What are the Next Big Things facing local government? The Alliance for Innovation's the Next Big Things report highlights 44 trends within four forces -- Resource, Technology, Demographics, and Governance -- that could impact how local government operates in the next generation. Relying on the expertise of primary author Rebecca Ryan, engaging in an exhaustive literatary scan, and a delphi panel of subject matter experts, the report provides detailed information on the four forces and 44 trends (view the trends slide deck), challenging us to look beyond the horizon and imagine our communities one generation from now.
As you read through the report (visit the NBT page to download the free version and get the premium version), how do you envision using the Next Big Things? What trends are already impacting your community or have you started actively planning for? Tell us in the comment section below, by joining the Next Big Things KN Group, tweeting @transformgov using #NBT, or emailing us at firstname.lastname@example.org.
Periodically we will be providing resources from people and organizations unaffiliated with the Alliance or the Next Big Things project. This installment continues the look at climate change from the Resources force. While the articles below only scratch the surface of certain trends, they do reinforce the realities and tangible repercussions each trend could have and hopefully serve as another spark to help your community think about how to become #futureready as you explore the Next Big Things.
With 100% of its electricity backed by renewable energy credits and investment into cost-effective energy efficiency projects, the City of Dallas is now the largest local government user of green power in the nation, announced the U.S. Environmental Protection Agency (EPA) in October 2016:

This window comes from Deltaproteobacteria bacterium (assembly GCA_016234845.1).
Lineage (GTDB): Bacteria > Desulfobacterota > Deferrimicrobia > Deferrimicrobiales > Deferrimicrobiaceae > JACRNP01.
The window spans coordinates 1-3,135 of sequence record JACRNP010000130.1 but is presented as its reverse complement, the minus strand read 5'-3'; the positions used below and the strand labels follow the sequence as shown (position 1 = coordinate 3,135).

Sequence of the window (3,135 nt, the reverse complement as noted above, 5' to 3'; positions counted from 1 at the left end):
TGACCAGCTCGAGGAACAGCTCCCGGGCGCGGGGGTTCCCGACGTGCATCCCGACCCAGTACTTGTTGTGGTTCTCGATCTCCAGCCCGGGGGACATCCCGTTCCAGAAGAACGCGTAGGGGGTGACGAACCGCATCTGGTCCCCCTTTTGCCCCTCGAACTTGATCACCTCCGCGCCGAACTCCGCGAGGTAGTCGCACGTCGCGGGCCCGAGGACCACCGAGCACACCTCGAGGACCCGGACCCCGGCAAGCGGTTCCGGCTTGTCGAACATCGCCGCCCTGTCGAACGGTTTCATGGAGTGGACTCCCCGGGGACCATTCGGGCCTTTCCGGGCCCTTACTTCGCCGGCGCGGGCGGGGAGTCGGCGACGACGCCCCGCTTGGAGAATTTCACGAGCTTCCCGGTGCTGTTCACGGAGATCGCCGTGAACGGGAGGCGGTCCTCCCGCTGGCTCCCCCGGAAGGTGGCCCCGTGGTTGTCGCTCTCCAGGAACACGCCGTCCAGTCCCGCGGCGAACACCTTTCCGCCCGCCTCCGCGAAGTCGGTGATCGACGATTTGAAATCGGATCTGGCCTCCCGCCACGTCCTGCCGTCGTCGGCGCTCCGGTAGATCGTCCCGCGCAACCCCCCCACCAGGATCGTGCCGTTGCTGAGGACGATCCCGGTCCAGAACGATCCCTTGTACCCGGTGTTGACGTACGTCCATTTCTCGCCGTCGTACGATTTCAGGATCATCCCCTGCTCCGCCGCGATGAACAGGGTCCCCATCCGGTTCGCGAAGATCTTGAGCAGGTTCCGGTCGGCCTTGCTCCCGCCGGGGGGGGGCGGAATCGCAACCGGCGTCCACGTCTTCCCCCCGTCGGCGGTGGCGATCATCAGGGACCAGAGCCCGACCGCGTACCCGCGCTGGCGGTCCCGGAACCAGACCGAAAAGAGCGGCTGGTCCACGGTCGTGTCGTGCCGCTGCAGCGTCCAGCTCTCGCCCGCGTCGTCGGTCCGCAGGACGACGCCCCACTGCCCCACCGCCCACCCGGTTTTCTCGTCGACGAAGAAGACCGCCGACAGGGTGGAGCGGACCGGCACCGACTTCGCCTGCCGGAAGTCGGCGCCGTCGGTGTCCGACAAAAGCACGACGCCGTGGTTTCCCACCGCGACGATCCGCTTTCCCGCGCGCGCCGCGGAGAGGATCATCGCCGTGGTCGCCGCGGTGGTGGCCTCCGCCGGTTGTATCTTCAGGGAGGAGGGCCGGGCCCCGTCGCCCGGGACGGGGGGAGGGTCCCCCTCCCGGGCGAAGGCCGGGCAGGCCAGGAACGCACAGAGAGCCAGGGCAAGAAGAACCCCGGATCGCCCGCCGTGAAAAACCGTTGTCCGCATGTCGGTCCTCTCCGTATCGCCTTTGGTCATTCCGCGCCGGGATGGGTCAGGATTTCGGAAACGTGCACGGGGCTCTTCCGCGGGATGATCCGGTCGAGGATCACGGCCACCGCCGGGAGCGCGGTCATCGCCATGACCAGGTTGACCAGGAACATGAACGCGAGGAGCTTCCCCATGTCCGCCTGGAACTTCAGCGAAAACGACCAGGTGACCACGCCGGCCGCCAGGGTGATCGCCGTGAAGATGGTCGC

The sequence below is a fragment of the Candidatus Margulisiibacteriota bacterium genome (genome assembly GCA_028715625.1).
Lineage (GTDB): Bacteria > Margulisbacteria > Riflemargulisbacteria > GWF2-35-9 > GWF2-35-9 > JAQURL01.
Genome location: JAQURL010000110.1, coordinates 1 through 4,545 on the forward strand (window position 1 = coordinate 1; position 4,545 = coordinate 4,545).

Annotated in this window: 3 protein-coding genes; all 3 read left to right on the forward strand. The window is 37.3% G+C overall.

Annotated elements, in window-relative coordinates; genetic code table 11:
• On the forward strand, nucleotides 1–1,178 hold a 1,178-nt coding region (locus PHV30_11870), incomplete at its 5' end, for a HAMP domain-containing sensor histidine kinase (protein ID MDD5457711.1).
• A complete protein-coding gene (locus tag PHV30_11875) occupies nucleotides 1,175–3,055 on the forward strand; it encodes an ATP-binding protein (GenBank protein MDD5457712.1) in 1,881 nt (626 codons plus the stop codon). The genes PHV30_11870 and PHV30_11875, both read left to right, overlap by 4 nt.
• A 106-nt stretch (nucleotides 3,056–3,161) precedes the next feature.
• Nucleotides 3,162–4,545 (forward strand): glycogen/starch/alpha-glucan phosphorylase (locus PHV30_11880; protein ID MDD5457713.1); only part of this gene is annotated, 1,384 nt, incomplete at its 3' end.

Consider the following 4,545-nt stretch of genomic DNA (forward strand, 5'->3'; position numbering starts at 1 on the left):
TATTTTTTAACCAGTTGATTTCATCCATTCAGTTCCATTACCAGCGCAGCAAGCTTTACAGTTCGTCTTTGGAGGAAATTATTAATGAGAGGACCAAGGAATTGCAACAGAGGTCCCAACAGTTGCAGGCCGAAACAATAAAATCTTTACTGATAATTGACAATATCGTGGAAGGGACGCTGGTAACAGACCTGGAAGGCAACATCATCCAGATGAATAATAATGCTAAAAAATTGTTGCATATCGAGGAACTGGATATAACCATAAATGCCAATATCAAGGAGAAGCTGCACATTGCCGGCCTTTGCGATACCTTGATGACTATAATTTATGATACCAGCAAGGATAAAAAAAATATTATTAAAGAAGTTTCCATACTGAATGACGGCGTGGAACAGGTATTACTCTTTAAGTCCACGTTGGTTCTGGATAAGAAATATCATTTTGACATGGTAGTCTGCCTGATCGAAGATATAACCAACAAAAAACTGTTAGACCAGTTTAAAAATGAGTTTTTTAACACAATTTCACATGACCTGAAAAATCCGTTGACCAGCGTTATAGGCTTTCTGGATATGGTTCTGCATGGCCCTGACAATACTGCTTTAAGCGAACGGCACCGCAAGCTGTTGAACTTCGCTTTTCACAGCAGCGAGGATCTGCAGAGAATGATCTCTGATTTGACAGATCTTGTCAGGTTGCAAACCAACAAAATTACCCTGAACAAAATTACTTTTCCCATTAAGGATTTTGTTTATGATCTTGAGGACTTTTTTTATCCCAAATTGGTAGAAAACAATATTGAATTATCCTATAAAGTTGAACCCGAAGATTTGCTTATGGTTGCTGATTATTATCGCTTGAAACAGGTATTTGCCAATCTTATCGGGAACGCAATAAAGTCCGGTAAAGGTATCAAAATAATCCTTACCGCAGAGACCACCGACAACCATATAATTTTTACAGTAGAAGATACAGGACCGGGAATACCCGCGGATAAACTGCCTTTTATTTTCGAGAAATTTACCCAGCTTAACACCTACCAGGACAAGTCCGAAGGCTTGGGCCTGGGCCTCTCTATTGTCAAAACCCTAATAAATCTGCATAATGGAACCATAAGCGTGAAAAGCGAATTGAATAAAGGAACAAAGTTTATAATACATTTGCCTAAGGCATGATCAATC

Officials from cities around the world met in Paris, France this past week for COP21. The C40 Cities Climate Leadership Group (C40) and partnered with Arup to produce the groundbreaking report Climate Action in Megacities (CAM 3.0). In their assessment, it documents “that almost a third of climate actions delivered this year involved collaboration with other cities. For example, the city of Milan participated in C40’s Waste and Resources Network, and was able to learn from a number of other cities including Tokyo, San Francisco and Seoul”:
According to a study conducted by the Milken Institute School of Public Health at George Washington University, researchers “say a city’s political culture has a lot to do with its level of readiness for the effects of climate change.” In their assessment, researchers used six cities within the United States as benchmarks. Read more here:
For municipal water managers: Researchers at Columbia University estimate 97 water basins in the Northern Hemisphere are at risk of limited yearly snowpack. Climate models indicate these areas have a 67 percent likelihood of receiving less snow.
e on the lookout for future articles highlighting more trends across the four forces.
In the meantime, we really do want to hear from you: send us any articles on the trends you have come across, let us know what trends are affecting or going to affect your community, or how you are becoming future ready! Drop us a line in the comment section below, by joining the Next Big Things KN Group, tweeting @transformgov using #NBT, or emailing us at email@example.com.